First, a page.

Zinc nitride

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Zinc nitride
1313-49-1 YesY
Molar mass 224.15 g/mol[1]
Appearance gray powder[1]
Density 6.22 g/cm³, solid[1]
insoluble (decomposes)
Crystal structure Cubic, cI80
Space group Ia-3, No. 206[1][2]
EU classification not listed
NFPA 704
Flammability code 0: Will not burn. E.g., water Health code 1: Exposure would cause irritation but only minor residual injury. E.g., turpentine Reactivity code 1: Normally stable, but can become unstable at elevated temperatures and pressures. E.g., calcium Special hazards (white): no codeNFPA 704 four-colored diamond
Except where noted otherwise, data is given for materials in their standard state (at 25 °C (77 °F), 100 kPa)
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Infobox references

Zinc nitride (Zn3N2) is an inorganic compound of zinc and nitrogen. In pure form, it is cubic in structure.[1][2]

Chemical properties[edit]

Zinc nitride can be obtained by thermally decomposing zincamide (zinc diamine)[3] in an anaerobic environment, at temperatures in excess of 200 °C. The by-product of the reaction is ammonia.[4]

3Zn(NH2)2 → Zn3N2 + 4NH3

It can also be formed by heating zinc to 600 °C in a current of ammonia; the by-product is hydrogen gas.[3][5]

3Zn + 2NH3 → Zn3N2 + 3H2

Zinc nitride reacts violently with water to form ammonia and zinc oxide.[3][4]

Zn3N2 + 3H2O → 3ZnO + 2NH3

It is soluble in hydrochloric acid[6] and "reversibly reacts with lithium electrochemically".[7] Like magnesium nitride (Mg3N2) and lithium nitride (Li3N), it has a high melting point.[8]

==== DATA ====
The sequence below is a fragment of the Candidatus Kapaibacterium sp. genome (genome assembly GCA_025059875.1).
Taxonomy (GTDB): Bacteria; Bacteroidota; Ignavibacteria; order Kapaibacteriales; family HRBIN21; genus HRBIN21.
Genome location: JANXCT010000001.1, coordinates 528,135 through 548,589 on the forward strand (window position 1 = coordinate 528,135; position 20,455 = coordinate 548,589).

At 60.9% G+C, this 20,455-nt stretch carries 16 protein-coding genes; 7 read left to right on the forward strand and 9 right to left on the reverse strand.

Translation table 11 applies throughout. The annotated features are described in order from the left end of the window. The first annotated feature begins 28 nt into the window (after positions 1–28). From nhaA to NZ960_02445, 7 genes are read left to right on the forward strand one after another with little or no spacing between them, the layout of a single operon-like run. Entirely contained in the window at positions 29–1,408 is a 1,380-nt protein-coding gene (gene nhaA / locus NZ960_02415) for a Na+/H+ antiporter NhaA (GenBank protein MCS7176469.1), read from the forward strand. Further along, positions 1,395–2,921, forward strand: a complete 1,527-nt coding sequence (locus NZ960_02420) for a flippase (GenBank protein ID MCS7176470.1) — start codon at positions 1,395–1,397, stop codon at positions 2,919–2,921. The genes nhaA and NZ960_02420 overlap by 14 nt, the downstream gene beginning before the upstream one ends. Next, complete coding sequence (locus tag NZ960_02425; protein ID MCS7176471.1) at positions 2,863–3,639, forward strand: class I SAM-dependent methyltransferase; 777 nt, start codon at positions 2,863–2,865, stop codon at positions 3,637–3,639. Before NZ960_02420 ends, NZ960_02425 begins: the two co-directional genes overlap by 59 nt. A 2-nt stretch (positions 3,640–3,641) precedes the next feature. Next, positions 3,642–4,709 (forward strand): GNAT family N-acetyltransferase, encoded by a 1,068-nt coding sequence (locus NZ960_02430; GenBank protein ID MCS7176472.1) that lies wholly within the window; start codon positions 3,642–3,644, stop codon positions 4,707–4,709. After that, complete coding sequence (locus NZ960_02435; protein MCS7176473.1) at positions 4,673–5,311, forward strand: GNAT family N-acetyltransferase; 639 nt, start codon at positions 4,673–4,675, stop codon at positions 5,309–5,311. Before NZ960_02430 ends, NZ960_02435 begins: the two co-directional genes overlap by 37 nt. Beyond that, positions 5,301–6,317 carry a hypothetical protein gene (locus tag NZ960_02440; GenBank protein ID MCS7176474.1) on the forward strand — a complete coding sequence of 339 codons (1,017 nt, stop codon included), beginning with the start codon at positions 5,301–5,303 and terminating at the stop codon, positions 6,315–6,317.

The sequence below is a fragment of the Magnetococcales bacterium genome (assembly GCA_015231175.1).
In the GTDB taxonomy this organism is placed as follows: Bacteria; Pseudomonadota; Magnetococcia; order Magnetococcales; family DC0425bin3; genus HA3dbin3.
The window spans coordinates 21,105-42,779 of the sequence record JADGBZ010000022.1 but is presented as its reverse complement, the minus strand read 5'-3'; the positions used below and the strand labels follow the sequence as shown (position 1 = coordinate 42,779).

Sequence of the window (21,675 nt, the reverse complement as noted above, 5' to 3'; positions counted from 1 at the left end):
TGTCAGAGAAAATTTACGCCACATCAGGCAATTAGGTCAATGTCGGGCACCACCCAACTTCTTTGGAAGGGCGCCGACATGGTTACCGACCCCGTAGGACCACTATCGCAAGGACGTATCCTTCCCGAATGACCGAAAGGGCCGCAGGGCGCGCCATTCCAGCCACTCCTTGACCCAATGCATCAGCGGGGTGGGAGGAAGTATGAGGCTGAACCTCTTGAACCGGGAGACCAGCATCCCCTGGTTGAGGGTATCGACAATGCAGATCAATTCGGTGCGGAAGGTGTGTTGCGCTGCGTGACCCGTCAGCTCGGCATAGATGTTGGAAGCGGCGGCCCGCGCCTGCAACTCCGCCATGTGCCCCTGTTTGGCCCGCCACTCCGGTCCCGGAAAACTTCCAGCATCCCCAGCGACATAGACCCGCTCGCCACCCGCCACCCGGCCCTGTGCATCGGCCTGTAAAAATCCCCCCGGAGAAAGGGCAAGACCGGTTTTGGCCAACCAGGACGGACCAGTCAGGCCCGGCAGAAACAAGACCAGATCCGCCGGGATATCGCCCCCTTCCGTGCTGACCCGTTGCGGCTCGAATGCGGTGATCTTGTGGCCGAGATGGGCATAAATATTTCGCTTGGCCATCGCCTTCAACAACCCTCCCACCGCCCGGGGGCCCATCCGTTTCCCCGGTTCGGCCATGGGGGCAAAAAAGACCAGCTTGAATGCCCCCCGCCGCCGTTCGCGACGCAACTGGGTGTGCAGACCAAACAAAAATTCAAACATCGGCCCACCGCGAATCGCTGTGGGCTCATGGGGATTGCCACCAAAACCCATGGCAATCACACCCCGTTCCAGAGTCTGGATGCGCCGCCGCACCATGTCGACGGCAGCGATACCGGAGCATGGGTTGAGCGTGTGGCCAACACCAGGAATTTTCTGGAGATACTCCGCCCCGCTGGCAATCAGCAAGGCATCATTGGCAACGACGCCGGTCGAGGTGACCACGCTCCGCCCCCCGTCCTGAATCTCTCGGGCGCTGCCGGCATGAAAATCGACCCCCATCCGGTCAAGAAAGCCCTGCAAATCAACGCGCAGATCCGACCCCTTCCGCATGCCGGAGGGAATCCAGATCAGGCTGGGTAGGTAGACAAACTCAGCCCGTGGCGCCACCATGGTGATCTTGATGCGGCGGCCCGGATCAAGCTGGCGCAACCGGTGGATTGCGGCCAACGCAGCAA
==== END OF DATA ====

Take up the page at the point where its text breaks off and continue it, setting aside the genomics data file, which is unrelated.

See also[edit]


  1. ^ a b c d e Sangeeta, D. (1997). Inorganic Materials Chemistry Desk Reference. CRC Press. p. 278. ISBN 978-0-8493-8900-9. Retrieved 2007-09-30. 
  2. ^ a b Partin, D. E.; Williams, D. J.; O'Keeffe, M. (1997). "The Crystal Structures of Mg3N2 and Zn3N2". Journal of Solid State Chemistry 132 (1): 56–59. Bibcode:1997JSSCh.132...56P. doi:10.1006/jssc.1997.7407. 
  3. ^ a b c Roscoe, H. E.; Schorlemmer, C. (1907) [1878]. A Treatise on Chemistry: Volume II, The Metals (4th ed.). London: Macmillan. pp. 650–651. Retrieved 2007-11-01. 
  4. ^ a b Bloxam, C. L. (1903). Chemistry, Inorganic and Organic (9th ed.). Philadelphia: P. Blakiston's Son & Co. p. 380. Retrieved 2007-10-31. 
  5. ^ Lowry, M. T. (1922). Inorganic Chemistry. Macmillan. p. 872. Retrieved 2007-11-01. 
  6. ^ Comey, A. M.; Hahn, D. A. (1921). A Dictionary of Chemical Solubilities: Inorganic (2nd ed.). New York: Macmillan. p. 1124. Retrieved 2007-11-01. 
  7. ^ Amatucci, G. G.; Pereira, N. (2004). "Nitride and Silicide Negative Electrodes". In Nazri, G.-A.; Pistoia, G. Lithium Batteries: Science and Technology. Kluwer Academic Publishers. p. 256. ISBN 978-1-4020-7628-2. Retrieved 2007-11-01. 
  8. ^ Grolier Incorporated (1994). Academic American Encyclopedia. Danbury, CT: Grolier Inc. p. 202. ISBN 978-0-7172-2053-3. Retrieved 2007-11-01. 

Further reading[edit]

External links[edit]